This is a piece of what shall become a lengthier whole. The language and characterizations below reflect the times, places, and people.
Were the Debutante a proper mother throughout the 1970s into 80s, our family would’ve suffered milder disruption. Surely being present in her daughter Boopy’s life, instructing the girl, might’ve made the child impervious to Dim.
While I blame Richard for his premature avoidable 1990 demise, Boopy was the one who pulled down our home in 2005. She performed this by marrying Dim, a rancid example of puerile white trash. Then she let him willingly lead her disastrously astray. Who could’ve foreseen their nuptial the lowlight of 1993?
Had Junior, heir to Richard’s spare, not succumbed to emphysema in 1999 our family presence in Quarropas does not dissolve. It would’ve helped us had he taken a woman better than the Debutante as his bride. That alone should’ve improved the likelihood of his leaving a worthwhile successor.
The Debutante didn’t necessarily need to remain Junior’s wife. Even from afar some maternal instinct alone ought’ve sufficed for her to guide Boopy and deflect catastrophe.
Wife? Nope! Mother? Pah!
The Debutante set herself on a narrower personal course. Hers excluded any familial obligations. The sacrifices she committed benefited herself. Put bluntly, subjectively, her marriage of rebellious intent and the unwanted unloved child from it were disposable.
Much like buying a hot dog off a street cart; then after chowing down the red hot tossing its wrapper into a sidewalk garbage can. If the wrapper lands inside the bin, wonderful. If not, a street sweeper might come along and collect the refuse. Or wind could funnel the paper into a sewer grate. Or perhaps a strong enough downpour might disintegrate it.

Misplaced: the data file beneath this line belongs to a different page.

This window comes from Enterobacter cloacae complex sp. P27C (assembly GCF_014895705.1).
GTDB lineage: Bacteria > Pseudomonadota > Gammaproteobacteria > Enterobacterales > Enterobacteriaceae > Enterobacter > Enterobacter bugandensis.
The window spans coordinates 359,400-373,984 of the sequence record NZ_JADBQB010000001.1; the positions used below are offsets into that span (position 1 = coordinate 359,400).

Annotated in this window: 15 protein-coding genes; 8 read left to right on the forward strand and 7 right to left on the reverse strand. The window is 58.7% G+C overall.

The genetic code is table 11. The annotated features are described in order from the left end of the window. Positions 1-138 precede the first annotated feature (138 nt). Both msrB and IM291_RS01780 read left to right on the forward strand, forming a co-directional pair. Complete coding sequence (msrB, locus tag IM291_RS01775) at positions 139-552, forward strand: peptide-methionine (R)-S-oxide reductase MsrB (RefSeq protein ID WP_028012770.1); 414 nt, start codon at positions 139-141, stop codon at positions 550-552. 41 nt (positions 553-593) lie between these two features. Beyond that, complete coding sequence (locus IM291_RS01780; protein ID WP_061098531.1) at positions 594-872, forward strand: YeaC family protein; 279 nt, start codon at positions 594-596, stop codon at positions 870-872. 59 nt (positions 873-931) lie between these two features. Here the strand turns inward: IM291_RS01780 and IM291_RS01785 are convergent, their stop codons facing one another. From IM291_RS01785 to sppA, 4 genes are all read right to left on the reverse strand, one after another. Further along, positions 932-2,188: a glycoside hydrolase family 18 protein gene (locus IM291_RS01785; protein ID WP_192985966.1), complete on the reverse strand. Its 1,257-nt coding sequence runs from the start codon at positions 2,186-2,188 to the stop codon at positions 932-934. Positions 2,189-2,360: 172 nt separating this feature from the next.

She considered her marriage and child soiled wrappers.
I doubt the Debutante ever loved Junior. No way he fit her true type.
First, the obvious. Junior was too dark complexioned. Recalling the Debutante’s own family and dearest friends, one constant: all were Anglo offshoots. (Spanish has a marvelous word for this state. Guero.) They were also quite vain regarding their naturally straight hair. Or as they called those manes “good hair.”
Didn’t they prize those locks and strands almost more than their ability to tan? No naps and peas to pull combs through for that bunch. No wasting money on relaxers either. Just the common experience of smooth raking from scalp to ends. The only kinks to be worked out maybe resulted after shampooing and before conditioning.
Second, the Debutante was accustomed to beaux who feinted assailing convention. “Passing,” or, aided by the right light, “nearly passing,” emboldened a lot of otherwise yellow bellies.